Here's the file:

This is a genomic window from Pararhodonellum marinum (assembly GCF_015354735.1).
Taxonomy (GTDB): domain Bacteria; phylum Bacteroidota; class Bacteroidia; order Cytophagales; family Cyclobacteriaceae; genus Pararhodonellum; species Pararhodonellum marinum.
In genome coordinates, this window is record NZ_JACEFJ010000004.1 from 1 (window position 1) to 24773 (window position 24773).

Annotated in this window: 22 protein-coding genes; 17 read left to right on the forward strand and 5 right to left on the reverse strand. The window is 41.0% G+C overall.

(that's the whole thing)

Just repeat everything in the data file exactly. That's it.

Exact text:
This is a genomic window from Pararhodonellum marinum (assembly GCF_015354735.1).
Taxonomy (GTDB): domain Bacteria; phylum Bacteroidota; class Bacteroidia; order Cytophagales; family Cyclobacteriaceae; genus Pararhodonellum; species Pararhodonellum marinum.
In genome coordinates, this window is record NZ_JACEFJ010000004.1 from 1 (window position 1) to 24773 (window position 24773).

Annotated in this window: 22 protein-coding genes; 17 read left to right on the forward strand and 5 right to left on the reverse strand. The window is 41.0% G+C overall.